At what cost?

At the cost of giving in to violence and division, accusation and blame. At the cost of sacrifice of those deemed “least worthy” or “most wicked.” The status quo may be violence, but to cast out violence with violence is to further entrench that status quo.

And yet, the temptation is ever present, to Jesus and to all who know this, and much more to all the people who don’t. And in one way or another, we all succumb to it.

“Jump off that cliff! I dare you! If God loves you, God will catch you.”

Actually, Satan’s temptation is craftier than this, because he quotes scripture: “He will command his angels concerning you, to protect you… on their hands they will bear you up, so that you will not dash your foot against a stone.”

Maybe this is to help us understand that the Satan is not a flesh-and-blood person, but the voices inside our head that sound like us because they are part of us… our insecurities or our pride, however we divide ourselves to think we are less-than or above…

The temptation to prove ourselves. To show authority, greatness, glory. “If they could just see me, know me, understand me… then they would follow me, because I can fix this…”

These may sound like the thoughts of a narcissist. But I think we all think them sometimes. “If only they could see it my way…”

How much more tempting for Jesus that in his case it was actually true! He did know how to fix all of humanity. He had the cure….

But no miracle will force people follow him. He must suffer all the violence humanity heaps upon him and painfully die because he will not escape the brokenness of humanity. He must go through it all, endure it all, to heal it. And even when he is raised from the dead, many will not follow, and many more will claim to follow but fall short. The temptations of the ways of violence and exclusion will still hinder us. We will still give into them.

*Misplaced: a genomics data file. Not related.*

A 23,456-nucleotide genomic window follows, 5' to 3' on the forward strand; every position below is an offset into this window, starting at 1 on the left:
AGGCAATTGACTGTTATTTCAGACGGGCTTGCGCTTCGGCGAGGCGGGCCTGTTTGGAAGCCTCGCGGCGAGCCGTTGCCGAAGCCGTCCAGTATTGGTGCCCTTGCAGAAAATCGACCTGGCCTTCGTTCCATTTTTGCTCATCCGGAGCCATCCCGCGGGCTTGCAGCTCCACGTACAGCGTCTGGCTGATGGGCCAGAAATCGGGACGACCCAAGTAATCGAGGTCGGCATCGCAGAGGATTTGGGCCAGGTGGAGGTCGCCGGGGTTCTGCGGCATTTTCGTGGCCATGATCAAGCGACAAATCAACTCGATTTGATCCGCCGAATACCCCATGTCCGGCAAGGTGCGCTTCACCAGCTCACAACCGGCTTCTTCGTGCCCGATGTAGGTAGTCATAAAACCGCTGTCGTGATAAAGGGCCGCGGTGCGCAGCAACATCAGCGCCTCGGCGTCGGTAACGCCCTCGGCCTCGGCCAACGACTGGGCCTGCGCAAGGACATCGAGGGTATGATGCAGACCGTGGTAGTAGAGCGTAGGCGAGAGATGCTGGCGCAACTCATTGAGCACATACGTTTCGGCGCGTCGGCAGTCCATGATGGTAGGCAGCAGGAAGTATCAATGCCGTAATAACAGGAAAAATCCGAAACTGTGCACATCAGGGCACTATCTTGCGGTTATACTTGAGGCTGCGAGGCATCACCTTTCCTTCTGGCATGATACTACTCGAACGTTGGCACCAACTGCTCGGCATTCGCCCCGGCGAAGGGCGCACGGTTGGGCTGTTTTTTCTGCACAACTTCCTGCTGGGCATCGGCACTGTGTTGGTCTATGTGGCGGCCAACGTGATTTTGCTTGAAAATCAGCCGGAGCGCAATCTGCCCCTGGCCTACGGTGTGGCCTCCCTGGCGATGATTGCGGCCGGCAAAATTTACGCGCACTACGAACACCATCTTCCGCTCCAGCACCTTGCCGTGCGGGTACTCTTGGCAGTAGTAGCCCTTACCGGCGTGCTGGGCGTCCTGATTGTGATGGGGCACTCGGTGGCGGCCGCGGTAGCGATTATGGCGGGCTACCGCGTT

There are no shortcuts. There is a light, and a profound breaking open of the heart, and a cruciform path, and a Model who shows us the Way. But it is stumbling step after stumbling step. It is hard work. It is a facing of all of our weaknesses. It is a bombardment of temptations on all sides calling from beyond the path, telling us there are easier, quicker, better ways… to peace, justice, fulfillment. Ways around the suffering. Or ways that take us through the suffering of some but blind us to the suffering of others. Ways that don’t put us at risk. Ways that don’t sacrifice our comfort.

But the WAY we follow, the Fully Human One we follow, doesn’t lead us through shortcuts. Jesus leads us through all of the mess of humanity, and waits for us, or comes to find us, when we stray. We wander. The long path becomes longer every time we veer off course. And we will continually. But we are never too late to come home.

Lent is about the hard work of following the cruciform path. The light of full inclusion that we saw in the transfiguration guides us, but now it is time to actually get into the thick of it, facing our fears and doubts and our prides and prejudices, seeing God in every human face, even those we’d rather not look at, and transforming ourselves, or humbling ourselves to be transformed, so that the world can be rebuilt at an atomic — or Adamic — human — level. It will be slow work, difficult work. But Love sustains us all along the way.

What shape do our temptations take? What path will our repentance take? How can we encourage each other and uplift one-another along the journey? How will we keep the light of Christ ahead of us?

Let’s talk, and work, together. Join us on Ash Wednesday at 10 CT on the Raven FB page.

Whether you’re a minister preparing your Sunday sermon or a lay person trying to better understand the Bible, whatever you believe, question, or doubt, we warmly invite you to participate with comments and questions as we seek to grow our virtual community. Your presence is more than an honor and a blessing – it’s a necessity! Since we are interdividual beings, growing in relationship with one-another, we need each other! Your participation is an integral part of the Girardian Virtual Bible Study!

Image: “Christ in the Desert,” by Ivan Kramskoi. Google Cultural Institute. Public Domain.